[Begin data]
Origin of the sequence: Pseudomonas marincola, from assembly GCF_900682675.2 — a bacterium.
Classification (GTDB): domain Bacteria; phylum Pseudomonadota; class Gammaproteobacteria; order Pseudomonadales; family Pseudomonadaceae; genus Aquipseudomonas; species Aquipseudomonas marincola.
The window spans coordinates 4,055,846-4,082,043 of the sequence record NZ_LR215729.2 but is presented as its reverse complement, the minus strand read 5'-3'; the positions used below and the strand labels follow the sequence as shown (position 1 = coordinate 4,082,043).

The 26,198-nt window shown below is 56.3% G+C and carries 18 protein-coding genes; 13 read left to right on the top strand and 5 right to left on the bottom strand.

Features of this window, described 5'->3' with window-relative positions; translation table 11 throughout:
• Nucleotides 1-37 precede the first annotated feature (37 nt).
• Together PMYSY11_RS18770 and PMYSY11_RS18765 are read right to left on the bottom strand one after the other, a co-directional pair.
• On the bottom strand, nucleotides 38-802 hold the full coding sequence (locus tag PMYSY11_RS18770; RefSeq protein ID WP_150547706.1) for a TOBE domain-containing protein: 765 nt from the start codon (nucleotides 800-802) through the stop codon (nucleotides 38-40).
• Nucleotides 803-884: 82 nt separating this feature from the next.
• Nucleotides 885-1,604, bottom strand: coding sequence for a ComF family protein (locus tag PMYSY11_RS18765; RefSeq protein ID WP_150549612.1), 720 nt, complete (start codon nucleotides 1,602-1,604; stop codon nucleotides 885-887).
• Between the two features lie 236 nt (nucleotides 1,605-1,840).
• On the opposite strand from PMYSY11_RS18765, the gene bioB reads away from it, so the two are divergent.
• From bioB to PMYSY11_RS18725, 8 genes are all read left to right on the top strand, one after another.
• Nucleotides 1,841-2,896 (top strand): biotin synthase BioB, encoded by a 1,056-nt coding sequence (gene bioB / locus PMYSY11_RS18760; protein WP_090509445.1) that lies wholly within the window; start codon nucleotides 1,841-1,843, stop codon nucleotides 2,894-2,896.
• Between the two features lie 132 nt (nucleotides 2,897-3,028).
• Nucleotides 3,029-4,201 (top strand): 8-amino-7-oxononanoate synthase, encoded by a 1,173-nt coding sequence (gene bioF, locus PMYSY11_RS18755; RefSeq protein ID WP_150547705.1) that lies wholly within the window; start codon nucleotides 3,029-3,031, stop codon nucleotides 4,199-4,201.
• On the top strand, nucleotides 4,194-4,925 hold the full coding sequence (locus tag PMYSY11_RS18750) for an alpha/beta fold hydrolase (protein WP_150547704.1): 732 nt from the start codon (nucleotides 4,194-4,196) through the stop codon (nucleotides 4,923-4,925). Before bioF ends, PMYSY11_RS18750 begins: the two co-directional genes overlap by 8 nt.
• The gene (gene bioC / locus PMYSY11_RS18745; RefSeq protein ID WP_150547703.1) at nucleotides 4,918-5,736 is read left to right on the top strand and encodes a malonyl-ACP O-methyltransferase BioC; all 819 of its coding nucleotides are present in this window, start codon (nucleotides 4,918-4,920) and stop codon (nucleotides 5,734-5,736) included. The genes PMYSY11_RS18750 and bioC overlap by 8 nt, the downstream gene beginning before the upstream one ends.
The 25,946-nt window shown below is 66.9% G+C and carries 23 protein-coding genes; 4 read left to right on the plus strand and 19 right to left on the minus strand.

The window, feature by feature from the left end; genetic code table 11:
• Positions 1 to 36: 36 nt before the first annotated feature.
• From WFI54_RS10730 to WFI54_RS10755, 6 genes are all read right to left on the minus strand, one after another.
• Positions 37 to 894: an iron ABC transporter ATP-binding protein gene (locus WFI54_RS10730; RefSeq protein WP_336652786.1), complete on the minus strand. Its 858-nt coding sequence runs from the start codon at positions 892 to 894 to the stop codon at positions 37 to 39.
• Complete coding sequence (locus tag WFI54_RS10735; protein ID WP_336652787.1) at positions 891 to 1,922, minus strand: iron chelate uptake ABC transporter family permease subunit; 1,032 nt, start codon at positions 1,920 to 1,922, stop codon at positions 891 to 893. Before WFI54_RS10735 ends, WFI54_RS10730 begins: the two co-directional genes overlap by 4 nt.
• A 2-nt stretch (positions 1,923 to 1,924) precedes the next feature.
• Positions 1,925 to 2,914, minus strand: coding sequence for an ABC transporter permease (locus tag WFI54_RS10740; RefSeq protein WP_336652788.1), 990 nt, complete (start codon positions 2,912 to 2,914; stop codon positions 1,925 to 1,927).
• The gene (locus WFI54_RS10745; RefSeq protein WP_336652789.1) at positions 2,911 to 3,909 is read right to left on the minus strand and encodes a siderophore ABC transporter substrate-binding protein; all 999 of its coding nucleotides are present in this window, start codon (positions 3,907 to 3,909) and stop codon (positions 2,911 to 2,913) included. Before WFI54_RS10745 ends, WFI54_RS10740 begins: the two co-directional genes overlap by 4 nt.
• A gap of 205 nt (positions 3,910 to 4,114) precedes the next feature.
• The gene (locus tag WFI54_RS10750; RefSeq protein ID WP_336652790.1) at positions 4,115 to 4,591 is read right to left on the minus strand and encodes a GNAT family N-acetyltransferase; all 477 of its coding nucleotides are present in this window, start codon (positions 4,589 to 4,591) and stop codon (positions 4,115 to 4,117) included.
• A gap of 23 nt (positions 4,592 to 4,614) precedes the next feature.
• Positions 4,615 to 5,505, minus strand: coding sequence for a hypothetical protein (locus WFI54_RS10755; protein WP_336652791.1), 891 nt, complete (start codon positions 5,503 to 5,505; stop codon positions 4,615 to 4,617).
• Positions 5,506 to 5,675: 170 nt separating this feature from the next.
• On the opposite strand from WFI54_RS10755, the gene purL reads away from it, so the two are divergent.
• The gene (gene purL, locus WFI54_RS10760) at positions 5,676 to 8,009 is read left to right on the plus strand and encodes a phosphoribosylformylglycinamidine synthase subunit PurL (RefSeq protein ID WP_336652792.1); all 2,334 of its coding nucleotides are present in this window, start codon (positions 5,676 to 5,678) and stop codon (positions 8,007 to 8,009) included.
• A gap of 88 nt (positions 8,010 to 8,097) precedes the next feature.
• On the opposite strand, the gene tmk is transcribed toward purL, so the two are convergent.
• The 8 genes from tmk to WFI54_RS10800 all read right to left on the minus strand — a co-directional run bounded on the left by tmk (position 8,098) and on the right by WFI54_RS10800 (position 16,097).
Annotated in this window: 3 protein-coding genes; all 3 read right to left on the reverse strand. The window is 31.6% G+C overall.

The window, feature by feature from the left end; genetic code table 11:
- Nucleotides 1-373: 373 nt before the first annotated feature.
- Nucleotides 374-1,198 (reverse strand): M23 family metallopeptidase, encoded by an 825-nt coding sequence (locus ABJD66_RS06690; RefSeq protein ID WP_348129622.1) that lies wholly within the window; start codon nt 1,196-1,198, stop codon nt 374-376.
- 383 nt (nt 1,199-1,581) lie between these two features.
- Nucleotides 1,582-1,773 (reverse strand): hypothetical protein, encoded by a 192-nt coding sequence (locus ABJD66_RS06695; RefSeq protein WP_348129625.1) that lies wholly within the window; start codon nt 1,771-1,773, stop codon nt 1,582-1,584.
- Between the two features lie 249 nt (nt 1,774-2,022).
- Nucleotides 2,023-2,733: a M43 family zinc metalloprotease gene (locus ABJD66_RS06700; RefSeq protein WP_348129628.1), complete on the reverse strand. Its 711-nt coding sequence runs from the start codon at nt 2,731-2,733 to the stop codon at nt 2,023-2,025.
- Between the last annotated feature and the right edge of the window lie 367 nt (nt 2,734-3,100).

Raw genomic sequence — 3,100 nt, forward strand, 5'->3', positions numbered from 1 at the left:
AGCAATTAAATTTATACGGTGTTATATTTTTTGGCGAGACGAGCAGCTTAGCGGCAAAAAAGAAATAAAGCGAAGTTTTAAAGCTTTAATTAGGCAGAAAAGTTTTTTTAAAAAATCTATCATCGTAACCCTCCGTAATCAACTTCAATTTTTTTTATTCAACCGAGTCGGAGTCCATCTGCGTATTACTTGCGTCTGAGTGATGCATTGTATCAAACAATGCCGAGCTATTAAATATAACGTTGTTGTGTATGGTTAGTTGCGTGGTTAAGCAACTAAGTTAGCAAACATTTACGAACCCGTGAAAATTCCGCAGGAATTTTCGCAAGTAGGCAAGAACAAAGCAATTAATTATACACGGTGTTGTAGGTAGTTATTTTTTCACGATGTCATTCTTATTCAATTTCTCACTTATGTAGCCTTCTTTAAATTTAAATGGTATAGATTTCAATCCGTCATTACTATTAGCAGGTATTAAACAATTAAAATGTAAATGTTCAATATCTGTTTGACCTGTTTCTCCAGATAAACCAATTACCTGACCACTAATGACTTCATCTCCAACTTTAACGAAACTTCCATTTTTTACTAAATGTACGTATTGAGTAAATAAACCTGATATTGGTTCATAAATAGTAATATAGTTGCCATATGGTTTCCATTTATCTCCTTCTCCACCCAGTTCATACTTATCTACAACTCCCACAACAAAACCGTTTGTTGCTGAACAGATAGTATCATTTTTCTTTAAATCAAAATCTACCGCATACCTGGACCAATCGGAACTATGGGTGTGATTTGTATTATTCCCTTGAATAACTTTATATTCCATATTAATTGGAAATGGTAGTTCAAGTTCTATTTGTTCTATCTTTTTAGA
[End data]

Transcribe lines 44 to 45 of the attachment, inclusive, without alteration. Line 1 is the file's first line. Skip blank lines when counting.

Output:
- Between the two features lie 249 nt (nt 1,774-2,022).
- Nucleotides 2,023-2,733: a M43 family zinc metalloprotease gene (locus ABJD66_RS06700; RefSeq protein WP_348129628.1), complete on the reverse strand. Its 711-nt coding sequence runs from the start codon at nt 2,731-2,733 to the stop codon at nt 2,023-2,025.